Lindstrand’s study is largely inspired by Olsson’s and Lind’s work, who each claim that in such things as ‘nonsense’ (Olsson, 2009) and ‘scribbles’ (Lind, 2010) there actually lies meaningful methods of problem-solving. Young children purposefully, these scholars argue, use gestures and markings to test and play with problems that they themselves have constructed. Gestures as well as words, which undoubtedly interact with the material world and with others who are within it, should be understood as ‘expressions’ that explore, communicate, negotiate, and question (pp. 125-126). It is these ideas as well as those put forth by Gee and other New Literacy theorists (literacy is a social practice) as well as the multimodality work of Kress and Pahl & Rowsell that Lindstrand uses to frame her study’s design. Children under three years old were specifically selected because, though there are now a number of studies being published that deal with children’s use of technology in school, there are few that address pre-school age children and none that deal with children under three. Lindstrand is analyzing how technologies, in particular IWBs, affect the use of language in preschool.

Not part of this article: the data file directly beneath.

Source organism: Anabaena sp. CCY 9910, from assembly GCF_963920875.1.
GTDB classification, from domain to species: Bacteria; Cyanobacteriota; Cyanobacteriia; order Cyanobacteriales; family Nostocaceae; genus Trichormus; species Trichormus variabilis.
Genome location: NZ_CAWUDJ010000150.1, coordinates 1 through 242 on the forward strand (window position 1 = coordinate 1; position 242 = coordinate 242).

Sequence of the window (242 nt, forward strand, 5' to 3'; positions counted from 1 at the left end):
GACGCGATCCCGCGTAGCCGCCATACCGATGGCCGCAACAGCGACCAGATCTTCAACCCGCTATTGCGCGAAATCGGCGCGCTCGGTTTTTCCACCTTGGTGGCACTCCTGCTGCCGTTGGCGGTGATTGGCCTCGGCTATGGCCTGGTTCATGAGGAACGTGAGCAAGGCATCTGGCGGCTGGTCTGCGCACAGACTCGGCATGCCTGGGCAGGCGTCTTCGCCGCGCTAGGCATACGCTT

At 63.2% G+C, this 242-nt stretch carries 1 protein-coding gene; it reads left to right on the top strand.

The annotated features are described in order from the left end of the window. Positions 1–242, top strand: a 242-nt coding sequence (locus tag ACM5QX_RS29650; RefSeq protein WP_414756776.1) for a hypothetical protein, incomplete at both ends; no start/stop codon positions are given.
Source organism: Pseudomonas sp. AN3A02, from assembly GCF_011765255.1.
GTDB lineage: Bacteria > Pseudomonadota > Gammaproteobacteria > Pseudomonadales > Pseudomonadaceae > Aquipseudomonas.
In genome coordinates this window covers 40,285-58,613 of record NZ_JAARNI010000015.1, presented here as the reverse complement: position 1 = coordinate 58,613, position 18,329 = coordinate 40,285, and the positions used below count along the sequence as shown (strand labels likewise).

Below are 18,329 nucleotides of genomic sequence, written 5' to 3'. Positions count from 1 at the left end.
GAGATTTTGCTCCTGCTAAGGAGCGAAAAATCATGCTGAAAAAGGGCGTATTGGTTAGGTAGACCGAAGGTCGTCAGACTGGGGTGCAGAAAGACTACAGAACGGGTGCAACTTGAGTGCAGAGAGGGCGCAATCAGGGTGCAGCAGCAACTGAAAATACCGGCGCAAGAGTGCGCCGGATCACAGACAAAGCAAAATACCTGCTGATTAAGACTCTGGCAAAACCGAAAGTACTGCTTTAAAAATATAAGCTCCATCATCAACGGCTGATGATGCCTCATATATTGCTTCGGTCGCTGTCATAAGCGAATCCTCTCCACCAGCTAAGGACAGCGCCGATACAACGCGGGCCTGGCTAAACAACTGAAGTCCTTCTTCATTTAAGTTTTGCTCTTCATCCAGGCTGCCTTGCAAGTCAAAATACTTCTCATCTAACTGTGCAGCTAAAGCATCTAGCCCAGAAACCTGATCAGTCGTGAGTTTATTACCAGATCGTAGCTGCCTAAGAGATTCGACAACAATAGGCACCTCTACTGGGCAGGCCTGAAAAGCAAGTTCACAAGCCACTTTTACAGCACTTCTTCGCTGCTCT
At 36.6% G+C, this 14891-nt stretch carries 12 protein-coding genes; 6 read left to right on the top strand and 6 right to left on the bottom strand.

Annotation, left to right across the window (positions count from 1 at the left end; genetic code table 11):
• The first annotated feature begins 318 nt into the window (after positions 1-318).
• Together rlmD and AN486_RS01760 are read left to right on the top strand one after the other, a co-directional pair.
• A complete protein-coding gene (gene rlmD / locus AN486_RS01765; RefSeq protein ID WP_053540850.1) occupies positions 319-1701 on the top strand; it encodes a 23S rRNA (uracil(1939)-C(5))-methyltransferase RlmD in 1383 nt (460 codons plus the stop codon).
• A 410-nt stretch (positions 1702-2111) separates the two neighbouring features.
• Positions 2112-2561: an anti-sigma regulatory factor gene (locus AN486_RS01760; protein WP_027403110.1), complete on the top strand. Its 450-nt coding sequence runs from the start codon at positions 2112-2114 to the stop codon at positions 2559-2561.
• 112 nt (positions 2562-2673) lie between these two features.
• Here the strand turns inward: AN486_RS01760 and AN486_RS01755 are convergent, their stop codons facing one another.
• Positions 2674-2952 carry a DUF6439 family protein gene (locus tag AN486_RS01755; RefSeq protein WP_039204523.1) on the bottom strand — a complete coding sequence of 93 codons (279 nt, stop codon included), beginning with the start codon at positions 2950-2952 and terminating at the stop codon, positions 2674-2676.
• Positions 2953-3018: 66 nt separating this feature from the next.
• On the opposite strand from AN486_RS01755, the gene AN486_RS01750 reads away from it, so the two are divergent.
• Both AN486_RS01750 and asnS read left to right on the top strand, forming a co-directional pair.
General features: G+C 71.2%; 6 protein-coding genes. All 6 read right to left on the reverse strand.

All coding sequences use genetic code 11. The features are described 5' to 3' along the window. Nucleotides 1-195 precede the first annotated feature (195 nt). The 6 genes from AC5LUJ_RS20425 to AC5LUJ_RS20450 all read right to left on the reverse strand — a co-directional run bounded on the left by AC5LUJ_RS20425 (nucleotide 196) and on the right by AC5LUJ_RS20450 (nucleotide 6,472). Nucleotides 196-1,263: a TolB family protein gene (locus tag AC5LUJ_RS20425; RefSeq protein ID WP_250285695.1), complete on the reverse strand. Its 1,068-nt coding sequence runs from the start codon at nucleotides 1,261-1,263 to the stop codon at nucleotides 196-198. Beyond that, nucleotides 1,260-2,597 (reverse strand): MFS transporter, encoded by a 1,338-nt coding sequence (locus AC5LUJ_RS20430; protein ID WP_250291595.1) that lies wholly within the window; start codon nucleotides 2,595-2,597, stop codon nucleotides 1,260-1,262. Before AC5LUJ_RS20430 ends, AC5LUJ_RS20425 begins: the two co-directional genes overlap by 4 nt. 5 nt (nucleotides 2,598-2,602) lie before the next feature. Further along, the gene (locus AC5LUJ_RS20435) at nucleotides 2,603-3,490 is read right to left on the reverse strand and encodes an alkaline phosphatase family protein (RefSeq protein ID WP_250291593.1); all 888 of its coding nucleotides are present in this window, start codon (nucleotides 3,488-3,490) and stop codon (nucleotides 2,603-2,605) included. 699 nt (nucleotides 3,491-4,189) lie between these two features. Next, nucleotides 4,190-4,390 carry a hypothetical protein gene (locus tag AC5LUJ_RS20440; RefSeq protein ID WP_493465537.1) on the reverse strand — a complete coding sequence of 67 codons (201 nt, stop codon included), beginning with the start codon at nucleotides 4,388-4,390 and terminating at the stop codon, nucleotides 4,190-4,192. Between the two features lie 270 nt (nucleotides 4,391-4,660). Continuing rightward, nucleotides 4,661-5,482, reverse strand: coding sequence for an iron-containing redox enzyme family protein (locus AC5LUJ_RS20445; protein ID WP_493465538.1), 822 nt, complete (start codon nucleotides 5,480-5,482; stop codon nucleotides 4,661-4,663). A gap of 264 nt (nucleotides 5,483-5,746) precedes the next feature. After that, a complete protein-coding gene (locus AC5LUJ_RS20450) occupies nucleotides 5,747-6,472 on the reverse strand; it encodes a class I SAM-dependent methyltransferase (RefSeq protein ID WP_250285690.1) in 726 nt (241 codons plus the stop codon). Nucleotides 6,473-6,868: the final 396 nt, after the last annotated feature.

Methodology and Findings